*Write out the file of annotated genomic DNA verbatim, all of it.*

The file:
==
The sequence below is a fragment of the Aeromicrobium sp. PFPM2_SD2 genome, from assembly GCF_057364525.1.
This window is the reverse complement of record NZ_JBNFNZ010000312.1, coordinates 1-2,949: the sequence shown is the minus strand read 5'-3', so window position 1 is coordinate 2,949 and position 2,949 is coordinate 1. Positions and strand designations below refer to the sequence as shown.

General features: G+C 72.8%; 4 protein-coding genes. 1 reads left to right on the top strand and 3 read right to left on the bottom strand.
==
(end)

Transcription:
The sequence below is a fragment of the Aeromicrobium sp. PFPM2_SD2 genome, from assembly GCF_057364525.1.
This window is the reverse complement of record NZ_JBNFNZ010000312.1, coordinates 1-2,949: the sequence shown is the minus strand read 5'-3', so window position 1 is coordinate 2,949 and position 2,949 is coordinate 1. Positions and strand designations below refer to the sequence as shown.

General features: G+C 72.8%; 4 protein-coding genes. 1 reads left to right on the top strand and 3 read right to left on the bottom strand.